Stories about alcohol are likely to be surfing the airwaves and news pages in coming weeks, thanks to the launch of new NHMRC guidelines on drinking, scheduled to take place this Friday.
No doubt the role of the individual drinker will be much emphasised; there is a natural tendency to portray such issues as being all about individual choice.
I hope there will also be room to consider the impact of alcohol more broadly. One area often overlooked is the role of workplaces — both in terms of the harms associated with excessive consumption, and as ideal venues for providing solutions to some of Australia’s grog problems.
I’ve been involved in research suggesting that the high level of hazardous drinking among workers is compromising workplace safety and productivity. It clearly implicates excessive consumption in high rates of absenteeism, in particular.
But it’s not the small group of consistently heavy drinkers who cause most of the harm (as many people might instinctively assume) — but the much larger group of workers who occasionally have a big night.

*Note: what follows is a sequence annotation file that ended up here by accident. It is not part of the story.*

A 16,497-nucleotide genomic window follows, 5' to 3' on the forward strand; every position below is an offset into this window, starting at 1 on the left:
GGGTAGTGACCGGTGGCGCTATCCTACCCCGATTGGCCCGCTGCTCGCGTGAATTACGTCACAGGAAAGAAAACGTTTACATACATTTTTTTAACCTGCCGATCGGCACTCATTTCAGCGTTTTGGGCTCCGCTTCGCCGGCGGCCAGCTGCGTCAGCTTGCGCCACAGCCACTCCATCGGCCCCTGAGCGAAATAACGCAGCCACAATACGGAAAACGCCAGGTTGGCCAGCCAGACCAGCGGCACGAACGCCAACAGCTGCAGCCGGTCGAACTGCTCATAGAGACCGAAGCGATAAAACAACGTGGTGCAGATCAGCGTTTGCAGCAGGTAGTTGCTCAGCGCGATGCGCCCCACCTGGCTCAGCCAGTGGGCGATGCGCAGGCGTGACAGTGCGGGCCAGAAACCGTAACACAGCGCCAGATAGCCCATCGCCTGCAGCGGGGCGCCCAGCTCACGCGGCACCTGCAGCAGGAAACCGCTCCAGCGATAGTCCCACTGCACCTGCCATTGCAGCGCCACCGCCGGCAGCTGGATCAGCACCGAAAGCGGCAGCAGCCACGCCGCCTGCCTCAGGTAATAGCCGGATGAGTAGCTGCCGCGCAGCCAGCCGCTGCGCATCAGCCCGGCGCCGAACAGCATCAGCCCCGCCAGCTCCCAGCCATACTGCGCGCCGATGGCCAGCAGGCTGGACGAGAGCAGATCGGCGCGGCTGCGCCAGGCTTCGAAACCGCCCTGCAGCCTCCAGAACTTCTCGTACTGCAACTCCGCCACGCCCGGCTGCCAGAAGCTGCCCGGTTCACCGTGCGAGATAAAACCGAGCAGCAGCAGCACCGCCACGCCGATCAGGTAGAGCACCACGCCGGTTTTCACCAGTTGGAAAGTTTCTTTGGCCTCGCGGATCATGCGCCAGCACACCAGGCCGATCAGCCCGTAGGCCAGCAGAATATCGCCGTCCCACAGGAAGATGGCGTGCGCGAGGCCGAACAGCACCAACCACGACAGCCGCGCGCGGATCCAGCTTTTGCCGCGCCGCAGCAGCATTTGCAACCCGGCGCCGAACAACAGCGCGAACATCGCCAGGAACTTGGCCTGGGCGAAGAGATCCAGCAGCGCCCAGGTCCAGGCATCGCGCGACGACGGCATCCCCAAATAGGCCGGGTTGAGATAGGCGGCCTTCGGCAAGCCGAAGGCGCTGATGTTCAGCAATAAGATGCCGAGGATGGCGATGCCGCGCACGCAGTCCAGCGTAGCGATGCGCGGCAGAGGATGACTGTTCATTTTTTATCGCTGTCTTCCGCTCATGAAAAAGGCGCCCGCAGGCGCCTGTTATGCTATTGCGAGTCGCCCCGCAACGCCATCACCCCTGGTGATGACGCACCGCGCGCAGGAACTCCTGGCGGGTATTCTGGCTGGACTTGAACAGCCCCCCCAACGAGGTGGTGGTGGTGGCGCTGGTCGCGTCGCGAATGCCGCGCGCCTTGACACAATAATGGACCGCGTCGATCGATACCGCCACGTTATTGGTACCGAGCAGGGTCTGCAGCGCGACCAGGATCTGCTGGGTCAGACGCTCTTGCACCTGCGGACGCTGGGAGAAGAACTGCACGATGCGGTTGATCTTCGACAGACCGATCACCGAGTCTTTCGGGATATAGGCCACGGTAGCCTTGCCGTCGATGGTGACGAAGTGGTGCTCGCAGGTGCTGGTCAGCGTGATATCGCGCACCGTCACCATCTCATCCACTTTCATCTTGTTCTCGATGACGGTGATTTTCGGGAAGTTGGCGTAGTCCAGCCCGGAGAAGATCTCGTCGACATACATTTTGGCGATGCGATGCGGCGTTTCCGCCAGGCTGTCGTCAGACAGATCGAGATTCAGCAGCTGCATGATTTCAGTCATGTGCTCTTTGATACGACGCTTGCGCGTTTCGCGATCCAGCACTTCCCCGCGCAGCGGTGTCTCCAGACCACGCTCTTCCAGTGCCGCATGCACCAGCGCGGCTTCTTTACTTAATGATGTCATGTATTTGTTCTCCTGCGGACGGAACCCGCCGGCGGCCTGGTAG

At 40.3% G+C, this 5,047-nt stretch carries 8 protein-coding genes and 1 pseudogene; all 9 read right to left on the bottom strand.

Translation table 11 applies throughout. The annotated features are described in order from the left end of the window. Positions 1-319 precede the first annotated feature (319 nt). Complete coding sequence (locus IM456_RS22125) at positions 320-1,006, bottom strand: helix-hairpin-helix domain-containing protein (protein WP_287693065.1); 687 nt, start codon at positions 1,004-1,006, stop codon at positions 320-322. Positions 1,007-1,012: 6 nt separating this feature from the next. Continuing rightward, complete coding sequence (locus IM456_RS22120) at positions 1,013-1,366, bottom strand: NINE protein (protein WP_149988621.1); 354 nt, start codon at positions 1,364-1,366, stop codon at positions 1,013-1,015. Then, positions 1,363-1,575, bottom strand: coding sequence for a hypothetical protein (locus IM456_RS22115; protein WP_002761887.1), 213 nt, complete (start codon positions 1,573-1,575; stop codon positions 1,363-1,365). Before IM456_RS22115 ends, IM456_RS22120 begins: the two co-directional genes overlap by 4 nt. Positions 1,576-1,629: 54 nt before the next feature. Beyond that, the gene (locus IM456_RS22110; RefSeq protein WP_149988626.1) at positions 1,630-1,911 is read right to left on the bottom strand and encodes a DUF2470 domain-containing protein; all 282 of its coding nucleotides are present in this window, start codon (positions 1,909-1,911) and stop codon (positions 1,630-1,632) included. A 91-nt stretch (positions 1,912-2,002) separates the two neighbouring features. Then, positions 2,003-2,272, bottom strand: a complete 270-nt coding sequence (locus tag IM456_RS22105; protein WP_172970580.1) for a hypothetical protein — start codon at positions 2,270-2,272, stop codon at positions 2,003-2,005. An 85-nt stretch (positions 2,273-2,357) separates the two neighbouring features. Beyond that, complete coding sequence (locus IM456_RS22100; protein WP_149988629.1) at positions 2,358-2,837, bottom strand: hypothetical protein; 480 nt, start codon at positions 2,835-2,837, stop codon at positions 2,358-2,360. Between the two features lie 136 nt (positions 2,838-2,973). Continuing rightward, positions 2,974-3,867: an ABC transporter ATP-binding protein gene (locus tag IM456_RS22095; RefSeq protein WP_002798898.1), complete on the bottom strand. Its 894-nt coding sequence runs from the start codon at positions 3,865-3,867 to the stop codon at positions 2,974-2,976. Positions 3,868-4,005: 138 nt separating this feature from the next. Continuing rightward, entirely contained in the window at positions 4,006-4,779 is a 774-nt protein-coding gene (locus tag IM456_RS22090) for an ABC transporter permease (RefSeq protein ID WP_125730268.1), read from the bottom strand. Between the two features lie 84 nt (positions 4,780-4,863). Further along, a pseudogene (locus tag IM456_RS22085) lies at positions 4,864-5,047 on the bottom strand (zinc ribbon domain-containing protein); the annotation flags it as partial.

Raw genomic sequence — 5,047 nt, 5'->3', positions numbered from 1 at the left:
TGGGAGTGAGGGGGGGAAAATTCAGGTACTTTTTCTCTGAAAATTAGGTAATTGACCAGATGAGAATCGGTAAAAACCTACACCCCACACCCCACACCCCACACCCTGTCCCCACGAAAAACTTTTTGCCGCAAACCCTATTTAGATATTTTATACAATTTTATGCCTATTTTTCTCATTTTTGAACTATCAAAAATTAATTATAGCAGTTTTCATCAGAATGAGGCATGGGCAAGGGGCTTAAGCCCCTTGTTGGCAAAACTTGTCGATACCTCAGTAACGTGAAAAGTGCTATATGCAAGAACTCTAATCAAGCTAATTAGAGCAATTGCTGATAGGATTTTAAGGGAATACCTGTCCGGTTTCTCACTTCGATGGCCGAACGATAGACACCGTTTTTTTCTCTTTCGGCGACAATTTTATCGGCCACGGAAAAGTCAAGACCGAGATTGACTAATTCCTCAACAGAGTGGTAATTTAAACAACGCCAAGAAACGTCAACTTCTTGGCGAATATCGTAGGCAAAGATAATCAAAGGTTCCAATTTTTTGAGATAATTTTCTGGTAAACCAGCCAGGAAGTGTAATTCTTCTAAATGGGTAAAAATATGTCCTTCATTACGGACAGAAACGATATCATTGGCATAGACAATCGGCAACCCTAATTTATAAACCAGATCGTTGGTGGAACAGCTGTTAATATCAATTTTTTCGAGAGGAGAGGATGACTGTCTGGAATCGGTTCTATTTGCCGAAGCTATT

Both workers and employers could benefit if workplaces were more effectively engaged in efforts to tackle hazardous drinking. They are an ideal site for interventions because workplace cultures can have a huge impact on people’s drinking.
If employers were as enthusiastic about addressing alcohol-related problems in their workforce as they are about tackling illicit drug use, they could do a lot for their bottom line, as well as for their employees’ health.
I’m not suggesting this be done in a punitive way. What’s needed are consistent workplace policies which promote awareness about the effects of drinking on health and safety, and also ensure professional help is available to those who need it.
Tackling workplace cultures that foster unhealthy drinking is particularly important for younger Australians; they often “learn” how to drink from their colleagues.
This is a particular issue for those working in the trades, unskilled occupations, as well as the hospitality, agricultural, and mining industries, where our research showed increased rates of problem drinking.
If we can change cultural norms and attitudes in the workplace, it’s likely that this will have a flow-on effect to the families and friends of employees.
• Dr Ken Pidd is deputy director of the National Centre for Education and Training on Addiction at Flinders University in Adelaide.